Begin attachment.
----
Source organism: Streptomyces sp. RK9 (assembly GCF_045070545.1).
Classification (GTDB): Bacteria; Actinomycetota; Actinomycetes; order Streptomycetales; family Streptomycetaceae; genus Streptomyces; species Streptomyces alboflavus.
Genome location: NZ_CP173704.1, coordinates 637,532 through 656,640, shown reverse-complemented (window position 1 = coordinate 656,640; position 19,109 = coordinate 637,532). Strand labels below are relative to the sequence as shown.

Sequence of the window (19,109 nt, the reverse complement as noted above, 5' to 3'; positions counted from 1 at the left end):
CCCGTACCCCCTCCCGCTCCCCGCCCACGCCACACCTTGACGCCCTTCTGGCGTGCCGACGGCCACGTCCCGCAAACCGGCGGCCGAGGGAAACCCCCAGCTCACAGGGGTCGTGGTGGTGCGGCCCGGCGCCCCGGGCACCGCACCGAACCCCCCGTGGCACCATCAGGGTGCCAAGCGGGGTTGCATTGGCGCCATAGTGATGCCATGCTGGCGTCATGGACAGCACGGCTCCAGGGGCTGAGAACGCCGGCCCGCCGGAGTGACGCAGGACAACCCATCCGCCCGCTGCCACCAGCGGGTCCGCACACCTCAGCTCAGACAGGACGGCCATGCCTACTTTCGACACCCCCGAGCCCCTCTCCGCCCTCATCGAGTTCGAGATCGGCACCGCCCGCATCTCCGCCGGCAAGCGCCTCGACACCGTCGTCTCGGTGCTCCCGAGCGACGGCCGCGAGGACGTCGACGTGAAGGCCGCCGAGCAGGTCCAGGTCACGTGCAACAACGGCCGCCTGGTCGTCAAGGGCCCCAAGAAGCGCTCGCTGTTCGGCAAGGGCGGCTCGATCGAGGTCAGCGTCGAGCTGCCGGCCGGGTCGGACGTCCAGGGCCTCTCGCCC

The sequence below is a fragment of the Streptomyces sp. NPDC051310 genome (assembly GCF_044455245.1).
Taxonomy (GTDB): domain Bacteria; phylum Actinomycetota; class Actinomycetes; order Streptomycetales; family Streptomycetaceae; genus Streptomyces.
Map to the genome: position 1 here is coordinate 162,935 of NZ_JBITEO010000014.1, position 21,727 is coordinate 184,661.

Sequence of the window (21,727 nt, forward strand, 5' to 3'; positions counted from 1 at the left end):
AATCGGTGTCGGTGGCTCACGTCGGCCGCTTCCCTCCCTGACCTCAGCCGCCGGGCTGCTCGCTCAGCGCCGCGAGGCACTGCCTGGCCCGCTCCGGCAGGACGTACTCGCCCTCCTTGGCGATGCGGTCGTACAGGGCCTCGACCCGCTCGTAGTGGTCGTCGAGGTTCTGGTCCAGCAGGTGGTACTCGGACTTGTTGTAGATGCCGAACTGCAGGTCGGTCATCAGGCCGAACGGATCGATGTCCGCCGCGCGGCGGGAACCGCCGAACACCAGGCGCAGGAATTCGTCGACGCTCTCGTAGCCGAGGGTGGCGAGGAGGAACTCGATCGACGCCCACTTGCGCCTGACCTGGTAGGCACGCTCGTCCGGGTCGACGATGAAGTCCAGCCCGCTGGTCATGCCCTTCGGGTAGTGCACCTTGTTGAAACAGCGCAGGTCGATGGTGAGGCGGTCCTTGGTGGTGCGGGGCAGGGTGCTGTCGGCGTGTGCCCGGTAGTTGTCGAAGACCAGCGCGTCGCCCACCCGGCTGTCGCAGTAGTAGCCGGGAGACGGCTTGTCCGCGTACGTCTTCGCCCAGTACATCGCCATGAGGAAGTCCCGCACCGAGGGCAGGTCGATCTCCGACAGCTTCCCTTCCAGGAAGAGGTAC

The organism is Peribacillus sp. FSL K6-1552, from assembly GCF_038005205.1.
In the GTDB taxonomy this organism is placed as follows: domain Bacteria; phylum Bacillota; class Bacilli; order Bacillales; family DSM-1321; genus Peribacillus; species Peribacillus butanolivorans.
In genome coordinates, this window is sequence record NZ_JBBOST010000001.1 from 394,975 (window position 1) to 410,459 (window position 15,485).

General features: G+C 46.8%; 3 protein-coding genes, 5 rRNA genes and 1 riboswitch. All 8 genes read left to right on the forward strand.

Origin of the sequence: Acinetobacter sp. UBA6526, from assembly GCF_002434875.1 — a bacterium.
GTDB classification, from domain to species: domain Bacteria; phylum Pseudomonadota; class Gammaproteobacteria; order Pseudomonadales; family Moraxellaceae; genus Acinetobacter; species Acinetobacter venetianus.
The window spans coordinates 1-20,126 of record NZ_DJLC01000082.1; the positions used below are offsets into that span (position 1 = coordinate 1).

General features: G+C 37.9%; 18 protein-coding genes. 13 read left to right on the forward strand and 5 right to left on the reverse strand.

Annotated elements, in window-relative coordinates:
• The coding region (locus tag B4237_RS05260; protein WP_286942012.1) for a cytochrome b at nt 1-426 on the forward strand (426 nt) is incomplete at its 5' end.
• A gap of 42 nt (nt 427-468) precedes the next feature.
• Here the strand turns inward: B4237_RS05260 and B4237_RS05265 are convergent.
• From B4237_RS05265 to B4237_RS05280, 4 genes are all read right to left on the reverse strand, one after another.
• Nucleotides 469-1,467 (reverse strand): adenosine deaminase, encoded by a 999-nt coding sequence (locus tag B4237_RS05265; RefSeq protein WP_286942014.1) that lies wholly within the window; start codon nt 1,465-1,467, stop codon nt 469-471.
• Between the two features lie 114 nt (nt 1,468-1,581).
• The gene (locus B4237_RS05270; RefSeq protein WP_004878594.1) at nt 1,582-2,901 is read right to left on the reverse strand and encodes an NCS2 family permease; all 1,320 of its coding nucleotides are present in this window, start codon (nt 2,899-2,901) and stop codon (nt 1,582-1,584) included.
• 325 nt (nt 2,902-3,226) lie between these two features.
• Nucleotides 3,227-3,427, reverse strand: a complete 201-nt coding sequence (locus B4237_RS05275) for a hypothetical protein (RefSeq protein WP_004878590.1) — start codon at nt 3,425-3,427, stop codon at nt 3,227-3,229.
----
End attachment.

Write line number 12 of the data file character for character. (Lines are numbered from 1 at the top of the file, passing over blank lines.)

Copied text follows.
In the GTDB taxonomy this organism is placed as follows: domain Bacteria; phylum Bacillota; class Bacilli; order Bacillales; family DSM-1321; genus Peribacillus; species Peribacillus butanolivorans.